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    mammamaia nit-picker-in-chief Contributor

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    such disclaimers offer no protection against being sued for libel, defamation, breach of privacy, et al.
     
  16. ketamineman
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    ketamineman Member

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    whatever you are writing about your life should form some type of overall story. remember, your life is more interesting to you than anyone else.

    I did the whole book based on life events. i finished the first draft and it sucked. on the second draft i found that i really didn't want to write it again and it was crap. but as soon as i decided to rewrite every word it got better. near the end of the second draft i started to really find out what my book was about. at this point i took my name out and found that i liked writing completely fictional parts of the book that were somewhat based on what happened. now on the last chapter i feel like i finally have what i want to do the book and i am excited to write it. i have totally taken myself out of it.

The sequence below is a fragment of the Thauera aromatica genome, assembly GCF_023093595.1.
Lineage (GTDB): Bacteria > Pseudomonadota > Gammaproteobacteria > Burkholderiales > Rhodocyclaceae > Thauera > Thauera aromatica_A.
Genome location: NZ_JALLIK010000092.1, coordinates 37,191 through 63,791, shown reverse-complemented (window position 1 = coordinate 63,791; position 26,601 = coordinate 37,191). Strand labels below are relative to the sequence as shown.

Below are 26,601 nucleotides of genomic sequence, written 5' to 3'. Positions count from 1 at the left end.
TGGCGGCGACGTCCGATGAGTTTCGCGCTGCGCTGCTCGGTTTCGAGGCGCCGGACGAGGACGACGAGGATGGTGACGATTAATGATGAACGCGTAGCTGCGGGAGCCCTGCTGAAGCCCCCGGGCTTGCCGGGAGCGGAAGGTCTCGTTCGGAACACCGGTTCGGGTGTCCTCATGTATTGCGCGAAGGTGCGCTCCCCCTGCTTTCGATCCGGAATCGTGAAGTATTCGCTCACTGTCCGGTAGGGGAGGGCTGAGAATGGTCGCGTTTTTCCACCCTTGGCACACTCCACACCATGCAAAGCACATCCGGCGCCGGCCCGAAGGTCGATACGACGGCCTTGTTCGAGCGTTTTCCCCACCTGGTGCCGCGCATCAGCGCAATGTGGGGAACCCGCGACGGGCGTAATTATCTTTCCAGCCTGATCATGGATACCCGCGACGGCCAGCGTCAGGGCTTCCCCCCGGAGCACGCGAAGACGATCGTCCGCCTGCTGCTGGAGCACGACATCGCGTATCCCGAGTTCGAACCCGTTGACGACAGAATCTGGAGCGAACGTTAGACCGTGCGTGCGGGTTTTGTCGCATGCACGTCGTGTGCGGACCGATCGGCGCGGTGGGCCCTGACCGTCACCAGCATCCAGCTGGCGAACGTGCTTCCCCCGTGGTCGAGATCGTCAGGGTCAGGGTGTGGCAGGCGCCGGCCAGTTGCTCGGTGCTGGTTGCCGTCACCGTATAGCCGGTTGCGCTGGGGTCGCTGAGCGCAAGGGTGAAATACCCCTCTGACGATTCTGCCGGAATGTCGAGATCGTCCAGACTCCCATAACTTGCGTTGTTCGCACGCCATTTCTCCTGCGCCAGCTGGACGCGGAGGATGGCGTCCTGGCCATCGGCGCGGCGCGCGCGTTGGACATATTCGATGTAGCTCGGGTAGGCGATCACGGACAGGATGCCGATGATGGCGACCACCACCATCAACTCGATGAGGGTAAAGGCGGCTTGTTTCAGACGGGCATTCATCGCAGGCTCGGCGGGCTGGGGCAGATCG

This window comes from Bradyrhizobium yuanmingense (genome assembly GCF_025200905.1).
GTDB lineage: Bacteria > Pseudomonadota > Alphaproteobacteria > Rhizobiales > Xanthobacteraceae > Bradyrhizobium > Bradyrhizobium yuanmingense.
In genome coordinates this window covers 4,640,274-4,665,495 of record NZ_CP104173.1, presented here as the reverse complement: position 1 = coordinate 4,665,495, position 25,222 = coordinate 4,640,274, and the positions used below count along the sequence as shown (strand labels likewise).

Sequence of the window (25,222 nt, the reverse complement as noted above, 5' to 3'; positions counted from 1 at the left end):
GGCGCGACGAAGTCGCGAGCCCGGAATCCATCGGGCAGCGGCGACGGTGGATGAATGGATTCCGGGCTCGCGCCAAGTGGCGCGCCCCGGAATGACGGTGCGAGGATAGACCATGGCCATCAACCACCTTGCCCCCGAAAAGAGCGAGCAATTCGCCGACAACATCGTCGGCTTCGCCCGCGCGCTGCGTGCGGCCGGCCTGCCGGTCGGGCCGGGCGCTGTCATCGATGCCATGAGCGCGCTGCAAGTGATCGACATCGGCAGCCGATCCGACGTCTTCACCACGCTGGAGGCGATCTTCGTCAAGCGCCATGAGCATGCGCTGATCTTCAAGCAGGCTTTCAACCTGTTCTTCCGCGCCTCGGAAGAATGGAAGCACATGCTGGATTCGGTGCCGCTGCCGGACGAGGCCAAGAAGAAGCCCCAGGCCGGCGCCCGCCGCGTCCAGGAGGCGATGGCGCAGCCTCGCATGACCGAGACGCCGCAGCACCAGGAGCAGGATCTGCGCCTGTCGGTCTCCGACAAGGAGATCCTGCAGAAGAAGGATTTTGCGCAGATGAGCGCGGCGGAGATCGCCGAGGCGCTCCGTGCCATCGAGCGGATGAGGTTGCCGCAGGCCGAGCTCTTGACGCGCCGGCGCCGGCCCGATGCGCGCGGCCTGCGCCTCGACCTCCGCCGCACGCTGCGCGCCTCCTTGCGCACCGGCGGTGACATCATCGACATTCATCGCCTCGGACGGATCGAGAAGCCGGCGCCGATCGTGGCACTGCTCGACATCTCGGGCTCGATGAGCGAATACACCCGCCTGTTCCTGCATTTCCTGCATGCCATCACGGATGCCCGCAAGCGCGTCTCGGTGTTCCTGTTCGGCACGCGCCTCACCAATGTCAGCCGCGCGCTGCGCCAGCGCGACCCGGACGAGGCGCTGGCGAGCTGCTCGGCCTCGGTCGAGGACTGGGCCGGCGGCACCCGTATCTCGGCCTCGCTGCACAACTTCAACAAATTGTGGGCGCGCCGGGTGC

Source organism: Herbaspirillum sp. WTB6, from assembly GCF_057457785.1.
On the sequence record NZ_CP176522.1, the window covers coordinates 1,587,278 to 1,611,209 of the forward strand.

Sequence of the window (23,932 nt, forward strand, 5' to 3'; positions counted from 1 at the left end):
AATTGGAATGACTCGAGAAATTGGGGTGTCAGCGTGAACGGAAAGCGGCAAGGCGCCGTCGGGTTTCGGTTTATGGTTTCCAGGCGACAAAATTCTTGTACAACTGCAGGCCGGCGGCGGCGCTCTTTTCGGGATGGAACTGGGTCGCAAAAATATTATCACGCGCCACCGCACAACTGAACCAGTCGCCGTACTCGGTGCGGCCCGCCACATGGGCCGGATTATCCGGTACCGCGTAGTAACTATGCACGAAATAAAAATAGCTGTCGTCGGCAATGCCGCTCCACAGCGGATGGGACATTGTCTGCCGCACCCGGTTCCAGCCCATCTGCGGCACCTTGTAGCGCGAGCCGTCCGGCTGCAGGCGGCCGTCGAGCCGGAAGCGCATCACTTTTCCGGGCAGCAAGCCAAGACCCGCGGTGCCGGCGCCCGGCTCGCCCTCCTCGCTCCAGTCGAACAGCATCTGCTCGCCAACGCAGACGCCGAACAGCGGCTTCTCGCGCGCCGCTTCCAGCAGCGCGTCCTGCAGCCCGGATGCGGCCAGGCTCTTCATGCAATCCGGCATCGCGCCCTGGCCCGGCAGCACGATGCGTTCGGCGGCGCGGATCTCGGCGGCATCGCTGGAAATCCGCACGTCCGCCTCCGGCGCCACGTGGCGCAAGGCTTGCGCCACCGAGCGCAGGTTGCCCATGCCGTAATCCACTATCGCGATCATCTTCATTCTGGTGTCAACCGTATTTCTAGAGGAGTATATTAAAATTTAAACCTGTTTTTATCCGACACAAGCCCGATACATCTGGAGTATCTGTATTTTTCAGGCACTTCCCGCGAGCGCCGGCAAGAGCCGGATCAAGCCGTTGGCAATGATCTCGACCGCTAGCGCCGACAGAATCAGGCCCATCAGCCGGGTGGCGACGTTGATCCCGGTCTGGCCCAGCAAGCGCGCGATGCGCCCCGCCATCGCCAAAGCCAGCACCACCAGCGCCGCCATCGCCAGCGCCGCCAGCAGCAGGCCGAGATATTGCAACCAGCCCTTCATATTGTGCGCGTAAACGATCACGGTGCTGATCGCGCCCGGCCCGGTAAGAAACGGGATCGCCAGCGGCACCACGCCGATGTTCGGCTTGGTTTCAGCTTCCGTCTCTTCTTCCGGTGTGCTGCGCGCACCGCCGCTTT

if you want to write fiction, then writing a memoire is no fun. it is boring. sitting around trying to remember everything is boring. creating is much more fun. but i do think that my first draft of my first book being true helped me write hundreds of pages.
     
  17. superpsycho
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    superpsycho Contributing Member

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    Just write and let the story out. Once it's down on paper (or stored on disk) you can decide were to go from there. Facing the pain of ones past is not easy, but often it's the best way to move forward. As to helping others, you will never know till you try. The odds are it will help somebody, but only if you have the courage to write it.
     
  18. The Tourist
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    The Tourist Banned